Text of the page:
Before you type in your credit card number and buy those adorable shoes, take a minute and think about how your financial health may be impacting your life. Most of us are aware that it’s important to keep track of what we eat so we know when we are crossing the carb or calorie line. However, it’s just as important to track exactly what you are spending, even that $2 coffee or (sigh) those shoes that were 50% off. These tips show that it’s easier than you think to lose the stress of juggling bills and start living a healthy financial life.
Keep it Simple with the 50/20/30 Rule
The experts at Mint.com suggest looking at your money before you spend it by following the 50/20/30 rule. Basically, this means spending 50% of your income on essentials like rent, food and utilities, 20% on savings and loan payments and 30% on your personal expenses. It’s ok to be flexible and shift your budget here and there. However, if you stick to the 50/20/30 concept, you’ll stress less and gain financial health.
For example, everyone has to pay for housing, food, transportation and utilities. However, if you can walk to work, or live in a rent-controlled apartment, you may be able to save more or splurge on a vacation. Money spent on staying healthy and fit, like a health plan or your yoga or Pilates class, can also fall into the 50% category.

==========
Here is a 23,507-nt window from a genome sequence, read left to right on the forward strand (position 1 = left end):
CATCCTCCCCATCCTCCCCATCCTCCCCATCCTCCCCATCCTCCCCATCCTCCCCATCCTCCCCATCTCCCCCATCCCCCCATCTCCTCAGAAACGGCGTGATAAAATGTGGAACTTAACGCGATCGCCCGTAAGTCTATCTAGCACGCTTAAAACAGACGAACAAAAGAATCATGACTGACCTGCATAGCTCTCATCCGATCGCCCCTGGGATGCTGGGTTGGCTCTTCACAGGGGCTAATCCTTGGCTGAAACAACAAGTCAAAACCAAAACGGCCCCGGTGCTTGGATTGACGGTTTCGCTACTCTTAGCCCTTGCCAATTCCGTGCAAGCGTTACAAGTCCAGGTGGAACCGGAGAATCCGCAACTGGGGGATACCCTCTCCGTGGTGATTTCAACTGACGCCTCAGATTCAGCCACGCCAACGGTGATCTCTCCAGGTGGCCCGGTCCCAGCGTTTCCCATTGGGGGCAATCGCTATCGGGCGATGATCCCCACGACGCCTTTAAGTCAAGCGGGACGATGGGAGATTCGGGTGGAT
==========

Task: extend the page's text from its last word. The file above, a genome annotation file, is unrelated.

Next, while savings may seem impossible when you are on an entry-level salary, it’s important to set aside money for savings. Paying off debt like student loans falls into this category, along with savings plans and emergency funds.
Finally, personal expenses can have the biggest impact on your financial health. It’s sad but true that mobile phone plans, eating out or ordering in, makeup and yes, those cute shoes, are in this category. Remember, luxuries can easily become necessities and it’s important to keep a sharp eye on this part of your budget.
Tips and Tricks: How to Gain Financial Health
There’s a head-swimming amount of advice on personal finances. In an article at TIME Moneyland, financial experts shared these easy-to-understand tips.
Gail Cunningham, spokeswoman at the National Foundation for Credit Counseling, recommends keeping a money diary for one week. This will give you an accurate picture of how you are spending your money. It’s like keeping a food diary where you log every bite – even that one tiny spoon of ice cream.
Don Chambers, author of Money Basics for Young Adults, recommends developing a single mental picture of where you want to be in five years and think about that image every day. As Chambers points out, “The fastest way to move forward is not to focus on a to-do list of rational steps…but instead to (visualize) the outcome that you want.”
Finally, Kerry Taylor, blogger at Squawkfox.com, shares some out of the box advice. “Live as though you don’t have garbage pickup. If you act like you can’t just throw stuff away, it will make you more mindful about what you buy and consume in the first place.” In other words, think green and don’t spend your money on disposable, highly packaged products.
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 MintLife, “The 50/20/30 Rule for Minimalist Budgeting,” Mint.com, July 2016
 Time Moneyland, “10 Ways to Improve Your Financial Health (Even If You Only Do One),” Martha C. White, May 2012